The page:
MIT changes the world of nuclear fusion
- October 20, 2016
- 1009 views
While it may not be a record tracked by Guinness, it was a moment heard all around the nuclear industry (though more softly in the rest of the world).
Recently, MIT set a new world record for plasma pressure in the Institute’s Alcator C-Mod tokamak nuclear fusion reactor (part of the work at MIT's Plasma Science and Fusion Center).
What's so darn important about plasma pressure? That's where the energy production comes from in a nuclear fusion reaction. And just to be completely clear, current power production uses fission, not fusion. Fission splits, fusion combines. Fusion has greater production potential than fission, but it's been harder to control--hence why we've relied on fission so far. But, scientists are working on making fusion--which powers the sun--a better option. And MIT is that work in action (or was, read on for more info there).
Why should we really care whether those atoms are being split or fused? Ah, here's the real fun part: Fission is more stable, but creates that unhappy nuclear waste we have to deal with (fundamentally forever). Fusion does not: no waste. And, another bonus: no chance of a meltdown.
MIT's Alcator C-Mod tokamak reactor, which has been hard at work at MIT for over 20 years in this bid to make fusion a real part of the energy game, has been making slow and steady advances in plasma pressure for quite awhile now. In fact, MIT broke its own record for plasma pressure, in all honesty. The previous record was 1.77 atmospheres set in 2005. This most recent one hit 2.05 atmospheres, a 15 percent improvement. (And they got the interior of the reactor twice as hot as the center of the sun, which is cool---in a social, not physical way---in and of itself.)
The Guardian called MIT's record breaking advance "another step on the long road towards the unlocking of limitless clean energy" this week.
"Fusion holds the promise of an inexhaustible, clean and safe source of energy – one of the dreams of humankind," began the opening statement of Director General Yukiya Amano at the 26th International Atomic Energy Agency Fusion Energy Conference this week in Japan (where MIT's record was officially announced). "To make fusion energy production a reality, enormous scientific and technical challenges still need to be overcome. But I have faith in the ingenuity of human beings and the ability of brilliant scientists and engineers to overcome even the most daunting technological hurdles. In the coming years, we will see increased efforts to bring fusion energy on an industrial, power-plant scale within our reach. I am confident that they will be successful."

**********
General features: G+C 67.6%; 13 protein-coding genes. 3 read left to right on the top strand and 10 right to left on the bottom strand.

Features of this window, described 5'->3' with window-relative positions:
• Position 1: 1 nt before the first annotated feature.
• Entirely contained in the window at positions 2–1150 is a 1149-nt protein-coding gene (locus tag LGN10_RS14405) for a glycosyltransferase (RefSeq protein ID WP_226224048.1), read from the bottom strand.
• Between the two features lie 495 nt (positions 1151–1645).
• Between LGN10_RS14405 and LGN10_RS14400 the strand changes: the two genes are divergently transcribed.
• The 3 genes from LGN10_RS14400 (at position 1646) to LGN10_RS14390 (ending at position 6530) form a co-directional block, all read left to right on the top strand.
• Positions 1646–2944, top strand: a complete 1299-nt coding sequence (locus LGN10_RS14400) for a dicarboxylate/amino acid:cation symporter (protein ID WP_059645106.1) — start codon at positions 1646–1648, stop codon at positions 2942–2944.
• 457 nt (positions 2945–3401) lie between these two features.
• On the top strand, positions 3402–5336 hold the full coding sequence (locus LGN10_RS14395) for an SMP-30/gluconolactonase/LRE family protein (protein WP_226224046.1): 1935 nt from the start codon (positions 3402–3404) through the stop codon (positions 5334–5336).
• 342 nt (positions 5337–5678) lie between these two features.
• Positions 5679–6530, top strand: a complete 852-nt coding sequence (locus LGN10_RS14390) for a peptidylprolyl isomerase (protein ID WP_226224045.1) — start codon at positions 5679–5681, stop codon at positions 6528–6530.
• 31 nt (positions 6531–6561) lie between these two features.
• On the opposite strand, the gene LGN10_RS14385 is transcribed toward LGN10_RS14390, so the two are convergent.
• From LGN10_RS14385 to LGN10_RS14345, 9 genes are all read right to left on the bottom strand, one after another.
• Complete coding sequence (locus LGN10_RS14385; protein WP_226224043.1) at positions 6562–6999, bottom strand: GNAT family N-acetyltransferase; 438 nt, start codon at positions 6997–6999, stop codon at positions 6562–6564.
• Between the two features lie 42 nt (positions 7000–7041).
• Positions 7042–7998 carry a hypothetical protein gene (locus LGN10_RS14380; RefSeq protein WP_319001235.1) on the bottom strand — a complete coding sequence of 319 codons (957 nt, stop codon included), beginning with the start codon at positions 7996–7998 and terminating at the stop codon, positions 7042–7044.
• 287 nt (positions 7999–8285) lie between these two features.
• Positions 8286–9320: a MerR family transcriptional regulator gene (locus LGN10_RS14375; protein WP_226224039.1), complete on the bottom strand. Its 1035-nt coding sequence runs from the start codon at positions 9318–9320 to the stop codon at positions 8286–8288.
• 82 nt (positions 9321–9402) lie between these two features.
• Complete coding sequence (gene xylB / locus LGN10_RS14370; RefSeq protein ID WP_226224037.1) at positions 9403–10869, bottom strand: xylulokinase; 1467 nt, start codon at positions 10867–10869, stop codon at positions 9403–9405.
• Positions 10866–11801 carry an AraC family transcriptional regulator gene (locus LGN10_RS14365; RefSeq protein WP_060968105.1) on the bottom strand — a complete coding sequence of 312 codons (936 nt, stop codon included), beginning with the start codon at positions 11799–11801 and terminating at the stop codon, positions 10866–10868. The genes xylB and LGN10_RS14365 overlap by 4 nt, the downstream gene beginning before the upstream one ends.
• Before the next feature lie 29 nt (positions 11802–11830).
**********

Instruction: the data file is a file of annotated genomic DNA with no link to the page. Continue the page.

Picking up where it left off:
Sadly, though, the funding for the C-Mod ended just as the record was hit. While work on fusion will continue, money and focus will likely shift to the ITER machine in France. (There is a growing gap between the nuclear arm that sees fission working better bigger, as with ITER, and those who see it working better smaller, as with the reactor at MIT. Obviously, so far, the bigger camp is winning. ITER has massive international support. And the funding being pulled from MIT by the DOE for the C-Mod is, in fact, going to ITER.)
“This result confirms that the high pressures required for a burning plasma can be best achieved with high-magnetic-field tokamaks such as Alcator C-Mod,” says Riccardo Betti, the Robert L. McCrory Professor of Mechanical Engineering and Physics and Astronomy at the University of Rochester and quoted in MIT News when the results were announced in early Oct.
"As innovations [like the record-breaking one at MIT] are more understood, I can see how that might change the picture for some people and make people more comfortable with nuclear reactors," MIT president's L. Rafael Reif said on CBS This Morning Oct. 20, where he discussed the nuclear record, the utility's push to create a meltdown-proof nuclear reactor (which was cited separately but is, as discussed earlier here, part of the same kit and kaboodle with fusion) and other research going on at MIT as well.
Lead photo by Bob Mumgaard/Plasma Science and Fusion Center.